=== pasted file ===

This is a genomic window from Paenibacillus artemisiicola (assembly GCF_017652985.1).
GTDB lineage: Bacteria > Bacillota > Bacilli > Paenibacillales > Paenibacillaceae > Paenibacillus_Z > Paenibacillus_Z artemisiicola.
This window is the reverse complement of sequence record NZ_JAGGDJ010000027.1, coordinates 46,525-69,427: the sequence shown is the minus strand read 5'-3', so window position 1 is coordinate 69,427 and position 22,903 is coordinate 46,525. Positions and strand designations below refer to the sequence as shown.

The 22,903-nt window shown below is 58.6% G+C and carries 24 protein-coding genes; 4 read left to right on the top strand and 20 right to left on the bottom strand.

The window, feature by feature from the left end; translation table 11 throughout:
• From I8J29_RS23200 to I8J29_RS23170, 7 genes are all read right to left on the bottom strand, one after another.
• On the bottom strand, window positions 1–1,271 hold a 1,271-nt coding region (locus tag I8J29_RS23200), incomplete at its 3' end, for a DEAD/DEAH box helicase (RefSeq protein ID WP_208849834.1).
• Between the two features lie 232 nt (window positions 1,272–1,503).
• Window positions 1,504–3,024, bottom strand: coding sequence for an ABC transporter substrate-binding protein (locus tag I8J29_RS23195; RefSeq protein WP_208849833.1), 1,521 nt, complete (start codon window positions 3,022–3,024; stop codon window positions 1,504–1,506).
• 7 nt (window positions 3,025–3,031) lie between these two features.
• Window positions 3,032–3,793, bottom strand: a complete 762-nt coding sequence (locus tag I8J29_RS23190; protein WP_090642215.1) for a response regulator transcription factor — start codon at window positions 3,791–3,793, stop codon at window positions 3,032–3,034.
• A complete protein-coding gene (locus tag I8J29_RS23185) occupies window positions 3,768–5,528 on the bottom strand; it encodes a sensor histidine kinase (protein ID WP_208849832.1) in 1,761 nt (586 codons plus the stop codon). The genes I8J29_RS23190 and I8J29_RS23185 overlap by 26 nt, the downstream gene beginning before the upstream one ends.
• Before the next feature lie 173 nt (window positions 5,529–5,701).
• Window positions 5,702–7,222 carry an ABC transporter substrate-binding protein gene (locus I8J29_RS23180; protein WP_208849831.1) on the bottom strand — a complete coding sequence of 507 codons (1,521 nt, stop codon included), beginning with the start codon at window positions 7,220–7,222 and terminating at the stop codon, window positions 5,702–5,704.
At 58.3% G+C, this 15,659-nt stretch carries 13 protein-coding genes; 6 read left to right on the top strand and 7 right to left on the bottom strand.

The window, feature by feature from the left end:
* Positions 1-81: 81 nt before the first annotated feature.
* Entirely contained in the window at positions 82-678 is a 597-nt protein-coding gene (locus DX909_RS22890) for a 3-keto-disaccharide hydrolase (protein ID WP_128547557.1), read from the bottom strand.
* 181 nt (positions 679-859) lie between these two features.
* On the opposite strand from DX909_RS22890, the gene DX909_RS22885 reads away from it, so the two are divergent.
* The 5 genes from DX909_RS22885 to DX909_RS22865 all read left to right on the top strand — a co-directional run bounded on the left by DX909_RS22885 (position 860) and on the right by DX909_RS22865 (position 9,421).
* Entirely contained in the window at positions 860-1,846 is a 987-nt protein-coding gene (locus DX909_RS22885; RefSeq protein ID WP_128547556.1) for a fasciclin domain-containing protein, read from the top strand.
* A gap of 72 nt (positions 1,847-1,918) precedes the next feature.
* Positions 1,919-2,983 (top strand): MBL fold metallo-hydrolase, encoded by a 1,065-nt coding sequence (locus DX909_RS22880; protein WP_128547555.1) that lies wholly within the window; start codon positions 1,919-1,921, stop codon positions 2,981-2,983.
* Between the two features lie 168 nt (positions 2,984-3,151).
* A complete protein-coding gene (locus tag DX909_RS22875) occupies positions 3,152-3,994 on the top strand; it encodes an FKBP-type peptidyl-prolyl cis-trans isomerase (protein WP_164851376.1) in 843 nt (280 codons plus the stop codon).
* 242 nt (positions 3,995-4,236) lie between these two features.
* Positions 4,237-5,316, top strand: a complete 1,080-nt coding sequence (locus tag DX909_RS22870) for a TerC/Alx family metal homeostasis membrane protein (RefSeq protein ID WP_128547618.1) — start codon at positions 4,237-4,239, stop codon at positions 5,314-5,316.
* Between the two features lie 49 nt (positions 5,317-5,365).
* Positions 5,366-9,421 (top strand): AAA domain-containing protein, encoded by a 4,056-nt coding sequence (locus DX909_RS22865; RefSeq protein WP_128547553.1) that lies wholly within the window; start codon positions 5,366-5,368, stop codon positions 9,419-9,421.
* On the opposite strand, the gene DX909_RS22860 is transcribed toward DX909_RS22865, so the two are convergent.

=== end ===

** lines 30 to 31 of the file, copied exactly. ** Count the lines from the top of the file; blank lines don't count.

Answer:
* Positions 5,366-9,421 (top strand): AAA domain-containing protein, encoded by a 4,056-nt coding sequence (locus DX909_RS22865; RefSeq protein WP_128547553.1) that lies wholly within the window; start codon positions 5,366-5,368, stop codon positions 9,419-9,421.
* On the opposite strand, the gene DX909_RS22860 is transcribed toward DX909_RS22865, so the two are convergent.